The Secret To Mental Toughness

May 15, 2024
Being an adult in this world is stressful enough. “My family needs me”, “I need to make more money”, “My partner is irritating me” are just a few complaints you can hear from any human adult that walks this earth in the modern world. According to statistics, 80% of U.S workers say they experience stress on their job. At times it can be very overwhelming to exist and feel as if you can never catch a break. But have you tried working out? 
Exercise is not just about aerobic capacity and muscle size. Sure, exercise can improve your physical health and your physique, trim your waistline, improve your sex life, and even add years to your life. But that’s not what motivates most people to stay active. Regular exercise can have a profoundly positive impact on depression, anxiety, and ADHD. It also relieves stress, improves memory, helps you sleep better, and boosts your overall mood. And you don’t have to be a fitness fanatic to reap the benefits. Did you know, walking is the most popular exercise in the U.S., with 30% of Americans participating? Here are a few ways that exercising can improve your daily life:
  • Reduces Depression
    • Studies show that exercise can treat mild to moderate depression as effectively as antidepressant medication—but without the side-effects, of course.
  • Reduces Anxiety
    • Exercise is a natural and effective anti-anxiety treatment. It relieves tension and stress, boosts physical and mental energy, and enhances well-being through the release of endorphins.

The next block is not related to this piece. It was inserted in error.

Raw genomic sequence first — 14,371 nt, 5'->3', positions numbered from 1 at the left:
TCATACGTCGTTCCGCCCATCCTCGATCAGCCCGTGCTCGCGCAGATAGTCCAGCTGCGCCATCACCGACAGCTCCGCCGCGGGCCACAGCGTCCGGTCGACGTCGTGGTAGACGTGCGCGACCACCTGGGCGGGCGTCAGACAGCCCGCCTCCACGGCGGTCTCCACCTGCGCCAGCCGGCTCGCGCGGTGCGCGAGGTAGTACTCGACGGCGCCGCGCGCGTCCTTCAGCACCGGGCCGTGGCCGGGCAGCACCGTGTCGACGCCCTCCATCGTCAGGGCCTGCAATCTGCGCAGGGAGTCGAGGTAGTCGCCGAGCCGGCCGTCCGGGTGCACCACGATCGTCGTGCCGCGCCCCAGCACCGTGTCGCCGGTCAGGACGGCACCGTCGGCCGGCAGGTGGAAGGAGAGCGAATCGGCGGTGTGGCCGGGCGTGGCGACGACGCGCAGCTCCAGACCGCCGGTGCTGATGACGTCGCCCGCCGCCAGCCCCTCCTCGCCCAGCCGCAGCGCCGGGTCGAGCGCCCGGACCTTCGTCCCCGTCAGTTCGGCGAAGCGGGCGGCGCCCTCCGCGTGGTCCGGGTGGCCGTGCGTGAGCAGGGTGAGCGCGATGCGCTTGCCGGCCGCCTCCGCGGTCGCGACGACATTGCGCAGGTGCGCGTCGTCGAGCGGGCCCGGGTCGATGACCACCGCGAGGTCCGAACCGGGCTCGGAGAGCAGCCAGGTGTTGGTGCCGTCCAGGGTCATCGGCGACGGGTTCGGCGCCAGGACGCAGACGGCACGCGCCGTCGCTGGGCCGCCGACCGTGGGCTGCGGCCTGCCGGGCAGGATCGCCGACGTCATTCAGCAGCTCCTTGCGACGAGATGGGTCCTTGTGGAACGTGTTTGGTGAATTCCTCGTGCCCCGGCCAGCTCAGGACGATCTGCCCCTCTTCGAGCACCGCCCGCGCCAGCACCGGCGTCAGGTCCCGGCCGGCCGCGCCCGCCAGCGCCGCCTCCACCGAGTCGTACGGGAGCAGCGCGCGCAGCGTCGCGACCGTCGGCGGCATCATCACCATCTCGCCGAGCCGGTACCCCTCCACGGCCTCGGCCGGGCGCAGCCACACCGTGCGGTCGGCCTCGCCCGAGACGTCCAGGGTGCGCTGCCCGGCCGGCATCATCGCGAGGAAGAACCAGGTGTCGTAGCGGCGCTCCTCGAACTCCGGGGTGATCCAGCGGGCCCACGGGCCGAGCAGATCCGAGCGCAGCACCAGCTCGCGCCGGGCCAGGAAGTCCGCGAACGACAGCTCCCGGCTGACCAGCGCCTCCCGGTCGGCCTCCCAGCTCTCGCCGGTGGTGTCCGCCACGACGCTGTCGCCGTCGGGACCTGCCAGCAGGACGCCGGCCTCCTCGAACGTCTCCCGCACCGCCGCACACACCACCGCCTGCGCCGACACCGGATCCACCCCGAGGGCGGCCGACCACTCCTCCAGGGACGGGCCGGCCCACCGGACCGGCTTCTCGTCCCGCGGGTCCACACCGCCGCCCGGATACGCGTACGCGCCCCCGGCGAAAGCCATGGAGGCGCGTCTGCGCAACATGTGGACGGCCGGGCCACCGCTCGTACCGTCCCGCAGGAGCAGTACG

• Reduces Stress
    • As well as releasing endorphins in the brain, physical activity helps to relax the muscles and relieve tension in the body. Since the body and mind are so closely linked, when your body feels better so, too, will your mind.
  • Holistic medicine for ADHD
    • Physical activity immediately boosts the brain’s dopamine, norepinephrine, and serotonin levels—all of which affect focus and attention. In this way, exercise works in much the same way as ADHD medications such as Ritalin and Adderall.
  • PTSD & Trauma
    • Evidence suggests that by really focusing on your body and how it feels as you exercise, you can actually help your nervous system become “unstuck” and begin to move out of the immobilization stress response that characterizes PTSD or trauma. 
If you are currently involved in fitness, sports, or an active lifestyle in general, find a local chiropractor near you to identify the ways you can improve your mind and body.